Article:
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HomeScienceA study reveals that consumer preferences are significantly influenced by historical memories.

A study reveals that consumer preferences are significantly influenced by historical memories.


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Zachary Chung had heard his grandparents’ stories of the 1944 Japanese invasion of neighboring provinces in his native China. As the Japanese army continued to advance, civilians were killed and wounded, while others fled the path of the invaders, some taking shelter in his family’s ancestral home.

Those events are deeply embedded in the memories of the local population. Curious about the impact of a reignited territorial dispute between Japan and China in 2012, Zhong, now an assistant professor of marketing at the University of Toronto’s Rotman School of Management, looked at what happened to car sales in Guangxi province around the region. the same time. Guangxi experienced the highest rate of civilian casualties of any Chinese province during the war.

“Through generations, these historical memories are passed on to today’s consumers,” said Professor Chung.

The work was published in Marketing Science.

The invaded provinces saw a 6.8% drop in sales of Japanese cars and a 5.3% increase in Chinese cars after the height of the conflict in 2012, compared to the non-invaded Guangxi provinces. These effects were strongest for larger and more expensive cars and in counties with a greater percentage of people born before 1936. The effect was not short-lived, lasting more than two years.

Professor Chung and co-investigator Nan Chen of the National University of Singapore looked at vehicle registration data in China for the top 100 best-selling car models as well as provincial archival data on casualties and casualties by province during the Imperial Japanese Army’s “Operation Ichi-Go.” between late September 1944 and early January 1945, the Imperial Japanese Army occupied about two-thirds of the Guangxi region.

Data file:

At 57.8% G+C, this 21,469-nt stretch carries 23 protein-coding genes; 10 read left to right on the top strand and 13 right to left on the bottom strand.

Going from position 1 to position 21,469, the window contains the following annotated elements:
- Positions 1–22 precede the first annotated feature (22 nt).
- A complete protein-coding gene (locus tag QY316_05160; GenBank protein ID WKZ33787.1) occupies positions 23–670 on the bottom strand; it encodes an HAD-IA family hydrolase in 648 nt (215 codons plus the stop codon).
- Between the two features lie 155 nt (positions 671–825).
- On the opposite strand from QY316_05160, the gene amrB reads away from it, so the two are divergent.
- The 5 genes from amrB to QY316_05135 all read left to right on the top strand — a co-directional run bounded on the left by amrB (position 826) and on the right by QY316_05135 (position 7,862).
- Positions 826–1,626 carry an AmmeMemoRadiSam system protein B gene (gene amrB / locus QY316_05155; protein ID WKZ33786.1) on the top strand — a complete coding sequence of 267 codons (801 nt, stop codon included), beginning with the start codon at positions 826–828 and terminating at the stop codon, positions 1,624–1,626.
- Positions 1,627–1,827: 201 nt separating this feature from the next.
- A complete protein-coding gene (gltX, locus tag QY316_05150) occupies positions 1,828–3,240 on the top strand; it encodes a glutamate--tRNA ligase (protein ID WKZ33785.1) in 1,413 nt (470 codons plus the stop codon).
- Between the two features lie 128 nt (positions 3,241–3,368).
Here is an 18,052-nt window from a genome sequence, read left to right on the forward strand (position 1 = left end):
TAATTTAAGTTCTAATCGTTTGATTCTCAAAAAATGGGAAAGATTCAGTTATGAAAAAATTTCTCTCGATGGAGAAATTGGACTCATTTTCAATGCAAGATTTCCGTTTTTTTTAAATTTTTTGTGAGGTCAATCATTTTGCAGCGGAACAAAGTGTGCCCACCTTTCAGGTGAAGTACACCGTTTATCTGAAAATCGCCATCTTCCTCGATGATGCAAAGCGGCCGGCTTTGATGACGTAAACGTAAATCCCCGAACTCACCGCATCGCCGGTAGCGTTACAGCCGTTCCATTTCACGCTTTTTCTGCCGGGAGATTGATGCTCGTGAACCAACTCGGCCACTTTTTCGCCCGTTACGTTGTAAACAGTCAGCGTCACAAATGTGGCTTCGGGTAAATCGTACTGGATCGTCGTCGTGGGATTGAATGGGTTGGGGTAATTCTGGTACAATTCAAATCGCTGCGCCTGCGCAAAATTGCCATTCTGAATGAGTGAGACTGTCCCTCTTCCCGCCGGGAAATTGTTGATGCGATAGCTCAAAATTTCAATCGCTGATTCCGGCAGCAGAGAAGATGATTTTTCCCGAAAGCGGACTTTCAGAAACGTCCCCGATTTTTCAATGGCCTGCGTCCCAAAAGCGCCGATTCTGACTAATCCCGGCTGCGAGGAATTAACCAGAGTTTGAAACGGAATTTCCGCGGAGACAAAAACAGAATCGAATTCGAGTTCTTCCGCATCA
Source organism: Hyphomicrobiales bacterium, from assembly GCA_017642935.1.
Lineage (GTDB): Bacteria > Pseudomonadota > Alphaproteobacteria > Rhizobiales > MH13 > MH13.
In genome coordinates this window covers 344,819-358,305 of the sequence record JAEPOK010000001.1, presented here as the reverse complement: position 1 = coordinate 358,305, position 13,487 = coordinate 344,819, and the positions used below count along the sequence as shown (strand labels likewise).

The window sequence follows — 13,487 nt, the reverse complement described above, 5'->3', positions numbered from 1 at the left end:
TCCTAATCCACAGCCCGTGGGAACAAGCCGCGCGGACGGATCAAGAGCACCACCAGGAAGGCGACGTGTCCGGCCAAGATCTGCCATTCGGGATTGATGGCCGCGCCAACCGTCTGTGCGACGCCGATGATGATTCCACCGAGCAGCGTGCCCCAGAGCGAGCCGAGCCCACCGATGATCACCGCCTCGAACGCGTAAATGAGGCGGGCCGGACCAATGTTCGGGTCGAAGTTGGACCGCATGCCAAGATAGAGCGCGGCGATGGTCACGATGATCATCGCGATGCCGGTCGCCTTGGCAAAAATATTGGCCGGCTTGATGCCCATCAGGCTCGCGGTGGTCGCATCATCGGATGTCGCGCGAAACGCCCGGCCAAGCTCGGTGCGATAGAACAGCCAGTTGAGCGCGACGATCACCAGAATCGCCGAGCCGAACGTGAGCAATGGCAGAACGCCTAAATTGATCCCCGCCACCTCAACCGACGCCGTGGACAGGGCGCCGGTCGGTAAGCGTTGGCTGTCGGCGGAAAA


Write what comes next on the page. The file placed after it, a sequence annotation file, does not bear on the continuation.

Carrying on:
Sino-Japanese relations normalized in 1972. However, a long-running dispute remained over the sovereignty of a group of islands in the East China Sea. The conflict broke out in August and September 2012 after the Japanese government nationalized the main islands and there were large protests in several Chinese cities.

The effects of car buying were seen despite the fact that Japanese cars were produced in China through Sino-Japanese joint ventures. However, models with less well-known Japanese names did not suffer as much.

Meanwhile, sales of the independent domestic brand created through a Japanese joint venture were not affected by the “history effect,” providing clues as to how foreign brands can mitigate the effects of past conflicts on consumer behavior.

“Start a local brand,” Professor Zhong said. “You can benefit from the local association.”

Foreign companies can also try to downplay the association of their products with their country of origin.

But in the current era of geopolitical tensions and protectionism, perhaps the best way to avoid the business hangovers of history is: “Our paper shows that you should not invade other countries,” said Professor Chung. “If you do that, people will have a long grudge.”

more information:
Nan Chen et al., Influences of History and Country of Origin, Marketing Science (2023). DOI: 10.1287/mksc.2023.1440

Provided by the University of Toronto

the quoteStudy (2023, May 18) Historical Memories Have Long Lasting Effect on Consumer Preferences, Retrieved May 18, 2023 from https://phys.org/news/2023-05-historical-memories-consumer.html

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